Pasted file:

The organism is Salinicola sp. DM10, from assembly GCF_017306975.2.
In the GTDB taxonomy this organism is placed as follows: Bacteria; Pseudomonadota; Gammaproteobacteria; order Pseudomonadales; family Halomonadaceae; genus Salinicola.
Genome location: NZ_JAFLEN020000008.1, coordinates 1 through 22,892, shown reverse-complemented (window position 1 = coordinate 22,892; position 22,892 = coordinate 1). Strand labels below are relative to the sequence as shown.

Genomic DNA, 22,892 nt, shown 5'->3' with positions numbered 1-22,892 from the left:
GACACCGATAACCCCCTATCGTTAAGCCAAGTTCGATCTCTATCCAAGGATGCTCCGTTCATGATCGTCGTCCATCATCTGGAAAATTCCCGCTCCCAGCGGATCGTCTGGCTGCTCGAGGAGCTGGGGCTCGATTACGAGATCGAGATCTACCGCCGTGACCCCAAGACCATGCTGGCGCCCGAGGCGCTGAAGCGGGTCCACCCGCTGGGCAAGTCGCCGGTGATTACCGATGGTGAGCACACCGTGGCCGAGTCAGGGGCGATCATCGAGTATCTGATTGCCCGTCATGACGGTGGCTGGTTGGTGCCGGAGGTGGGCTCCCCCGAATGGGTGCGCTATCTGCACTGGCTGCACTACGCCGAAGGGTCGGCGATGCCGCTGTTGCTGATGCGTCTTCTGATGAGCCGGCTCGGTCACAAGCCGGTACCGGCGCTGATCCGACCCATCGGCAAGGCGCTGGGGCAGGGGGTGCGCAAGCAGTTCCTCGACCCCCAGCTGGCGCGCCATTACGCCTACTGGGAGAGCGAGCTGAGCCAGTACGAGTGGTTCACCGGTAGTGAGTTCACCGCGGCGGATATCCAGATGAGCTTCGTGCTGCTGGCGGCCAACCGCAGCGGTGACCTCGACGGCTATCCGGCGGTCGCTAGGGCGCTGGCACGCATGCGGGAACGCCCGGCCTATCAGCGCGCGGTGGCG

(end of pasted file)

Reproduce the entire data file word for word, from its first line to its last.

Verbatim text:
The organism is Salinicola sp. DM10, from assembly GCF_017306975.2.
In the GTDB taxonomy this organism is placed as follows: Bacteria; Pseudomonadota; Gammaproteobacteria; order Pseudomonadales; family Halomonadaceae; genus Salinicola.
Genome location: NZ_JAFLEN020000008.1, coordinates 1 through 22,892, shown reverse-complemented (window position 1 = coordinate 22,892; position 22,892 = coordinate 1). Strand labels below are relative to the sequence as shown.

Genomic DNA, 22,892 nt, shown 5'->3' with positions numbered 1-22,892 from the left:
GACACCGATAACCCCCTATCGTTAAGCCAAGTTCGATCTCTATCCAAGGATGCTCCGTTCATGATCGTCGTCCATCATCTGGAAAATTCCCGCTCCCAGCGGATCGTCTGGCTGCTCGAGGAGCTGGGGCTCGATTACGAGATCGAGATCTACCGCCGTGACCCCAAGACCATGCTGGCGCCCGAGGCGCTGAAGCGGGTCCACCCGCTGGGCAAGTCGCCGGTGATTACCGATGGTGAGCACACCGTGGCCGAGTCAGGGGCGATCATCGAGTATCTGATTGCCCGTCATGACGGTGGCTGGTTGGTGCCGGAGGTGGGCTCCCCCGAATGGGTGCGCTATCTGCACTGGCTGCACTACGCCGAAGGGTCGGCGATGCCGCTGTTGCTGATGCGTCTTCTGATGAGCCGGCTCGGTCACAAGCCGGTACCGGCGCTGATCCGACCCATCGGCAAGGCGCTGGGGCAGGGGGTGCGCAAGCAGTTCCTCGACCCCCAGCTGGCGCGCCATTACGCCTACTGGGAGAGCGAGCTGAGCCAGTACGAGTGGTTCACCGGTAGTGAGTTCACCGCGGCGGATATCCAGATGAGCTTCGTGCTGCTGGCGGCCAACCGCAGCGGTGACCTCGACGGCTATCCGGCGGTCGCTAGGGCGCTGGCACGCATGCGGGAACGCCCGGCCTATCAGCGCGCGGTGGCG